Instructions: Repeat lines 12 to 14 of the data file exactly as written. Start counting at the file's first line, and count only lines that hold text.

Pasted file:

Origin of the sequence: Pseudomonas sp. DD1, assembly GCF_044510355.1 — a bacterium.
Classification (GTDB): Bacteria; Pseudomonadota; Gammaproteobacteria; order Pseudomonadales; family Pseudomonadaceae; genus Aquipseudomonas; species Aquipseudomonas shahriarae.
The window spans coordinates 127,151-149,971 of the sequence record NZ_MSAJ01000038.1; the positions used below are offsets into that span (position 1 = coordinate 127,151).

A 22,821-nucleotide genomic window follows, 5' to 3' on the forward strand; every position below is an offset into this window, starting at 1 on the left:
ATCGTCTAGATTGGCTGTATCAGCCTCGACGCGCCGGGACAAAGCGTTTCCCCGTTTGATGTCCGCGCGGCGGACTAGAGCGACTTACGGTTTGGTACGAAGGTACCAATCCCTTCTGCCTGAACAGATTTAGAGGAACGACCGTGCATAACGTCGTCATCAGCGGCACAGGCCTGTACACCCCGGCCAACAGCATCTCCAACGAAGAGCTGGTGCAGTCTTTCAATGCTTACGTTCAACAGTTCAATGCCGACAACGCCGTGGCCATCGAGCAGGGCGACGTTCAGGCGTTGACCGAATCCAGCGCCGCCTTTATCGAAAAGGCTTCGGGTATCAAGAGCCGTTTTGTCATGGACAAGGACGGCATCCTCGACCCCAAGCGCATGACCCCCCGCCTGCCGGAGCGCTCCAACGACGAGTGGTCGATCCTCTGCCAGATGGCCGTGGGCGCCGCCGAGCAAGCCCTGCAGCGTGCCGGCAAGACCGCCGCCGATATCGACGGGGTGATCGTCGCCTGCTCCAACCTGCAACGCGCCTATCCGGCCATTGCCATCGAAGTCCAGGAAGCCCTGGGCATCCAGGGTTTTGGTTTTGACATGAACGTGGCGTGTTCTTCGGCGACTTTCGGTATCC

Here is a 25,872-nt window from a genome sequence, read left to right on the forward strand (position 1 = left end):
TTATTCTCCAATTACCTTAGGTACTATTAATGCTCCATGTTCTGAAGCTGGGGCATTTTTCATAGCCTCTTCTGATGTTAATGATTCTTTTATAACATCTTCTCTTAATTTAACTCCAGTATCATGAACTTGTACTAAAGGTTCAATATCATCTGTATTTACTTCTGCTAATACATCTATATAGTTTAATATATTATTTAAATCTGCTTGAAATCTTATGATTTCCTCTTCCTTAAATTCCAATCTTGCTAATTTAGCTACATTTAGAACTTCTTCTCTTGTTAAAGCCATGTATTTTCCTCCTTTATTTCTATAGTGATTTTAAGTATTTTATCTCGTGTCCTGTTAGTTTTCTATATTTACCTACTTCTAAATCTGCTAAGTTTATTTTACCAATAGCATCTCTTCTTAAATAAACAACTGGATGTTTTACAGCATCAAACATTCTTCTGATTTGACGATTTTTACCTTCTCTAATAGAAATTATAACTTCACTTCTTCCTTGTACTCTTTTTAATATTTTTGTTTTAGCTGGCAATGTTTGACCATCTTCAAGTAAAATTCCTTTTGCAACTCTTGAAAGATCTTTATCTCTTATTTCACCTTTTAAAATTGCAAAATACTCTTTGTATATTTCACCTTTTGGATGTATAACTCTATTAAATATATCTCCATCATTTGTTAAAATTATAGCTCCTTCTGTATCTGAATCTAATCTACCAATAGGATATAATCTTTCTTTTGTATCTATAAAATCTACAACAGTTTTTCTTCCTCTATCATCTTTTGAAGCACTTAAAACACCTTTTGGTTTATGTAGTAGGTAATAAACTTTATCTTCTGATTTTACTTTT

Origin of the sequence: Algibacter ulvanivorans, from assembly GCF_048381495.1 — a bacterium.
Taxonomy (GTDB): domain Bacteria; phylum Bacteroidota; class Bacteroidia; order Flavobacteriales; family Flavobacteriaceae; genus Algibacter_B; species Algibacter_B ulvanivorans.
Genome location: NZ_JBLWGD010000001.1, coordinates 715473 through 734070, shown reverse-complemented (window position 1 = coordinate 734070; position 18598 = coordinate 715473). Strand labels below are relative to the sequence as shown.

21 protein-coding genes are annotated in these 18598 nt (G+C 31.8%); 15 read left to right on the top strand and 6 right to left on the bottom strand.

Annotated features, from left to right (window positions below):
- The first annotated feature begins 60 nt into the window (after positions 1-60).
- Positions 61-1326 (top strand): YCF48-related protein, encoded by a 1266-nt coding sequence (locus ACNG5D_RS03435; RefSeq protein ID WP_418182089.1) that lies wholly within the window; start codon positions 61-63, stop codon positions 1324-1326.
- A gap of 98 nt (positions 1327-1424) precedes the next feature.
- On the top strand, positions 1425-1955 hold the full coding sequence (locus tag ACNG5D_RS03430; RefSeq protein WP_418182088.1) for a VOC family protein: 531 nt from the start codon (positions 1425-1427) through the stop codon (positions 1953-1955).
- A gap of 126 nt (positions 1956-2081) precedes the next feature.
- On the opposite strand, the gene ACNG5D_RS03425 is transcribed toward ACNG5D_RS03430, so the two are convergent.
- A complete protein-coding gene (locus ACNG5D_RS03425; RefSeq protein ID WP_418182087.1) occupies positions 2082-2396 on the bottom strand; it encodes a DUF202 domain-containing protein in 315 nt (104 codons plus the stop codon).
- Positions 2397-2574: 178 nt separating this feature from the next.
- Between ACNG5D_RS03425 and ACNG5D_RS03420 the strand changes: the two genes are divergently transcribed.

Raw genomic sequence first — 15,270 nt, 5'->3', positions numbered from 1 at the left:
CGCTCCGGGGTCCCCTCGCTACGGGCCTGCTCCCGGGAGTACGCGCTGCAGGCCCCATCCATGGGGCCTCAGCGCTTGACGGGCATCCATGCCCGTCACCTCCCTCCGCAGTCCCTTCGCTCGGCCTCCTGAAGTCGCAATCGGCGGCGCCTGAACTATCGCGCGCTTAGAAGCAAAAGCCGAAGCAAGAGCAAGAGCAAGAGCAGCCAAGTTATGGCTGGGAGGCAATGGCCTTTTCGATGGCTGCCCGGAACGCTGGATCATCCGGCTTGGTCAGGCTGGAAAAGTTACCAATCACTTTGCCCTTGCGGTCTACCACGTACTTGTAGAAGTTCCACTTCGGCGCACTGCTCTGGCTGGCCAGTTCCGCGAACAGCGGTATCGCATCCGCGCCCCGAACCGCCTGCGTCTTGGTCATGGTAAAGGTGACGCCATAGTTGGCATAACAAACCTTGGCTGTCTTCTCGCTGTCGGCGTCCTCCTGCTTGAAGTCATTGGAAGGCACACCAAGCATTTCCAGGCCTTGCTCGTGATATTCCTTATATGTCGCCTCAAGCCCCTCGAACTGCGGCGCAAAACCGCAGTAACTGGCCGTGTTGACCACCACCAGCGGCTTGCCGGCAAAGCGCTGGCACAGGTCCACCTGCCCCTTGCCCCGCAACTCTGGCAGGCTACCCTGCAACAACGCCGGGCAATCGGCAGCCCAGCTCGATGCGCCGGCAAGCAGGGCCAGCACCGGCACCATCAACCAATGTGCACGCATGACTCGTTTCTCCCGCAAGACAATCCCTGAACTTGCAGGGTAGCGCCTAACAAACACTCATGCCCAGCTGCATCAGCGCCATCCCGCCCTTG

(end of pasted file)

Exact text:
Annotated features, from left to right (window positions below):
- The first annotated feature begins 60 nt into the window (after positions 1-60).
- Positions 61-1326 (top strand): YCF48-related protein, encoded by a 1266-nt coding sequence (locus ACNG5D_RS03435; RefSeq protein ID WP_418182089.1) that lies wholly within the window; start codon positions 61-63, stop codon positions 1324-1326.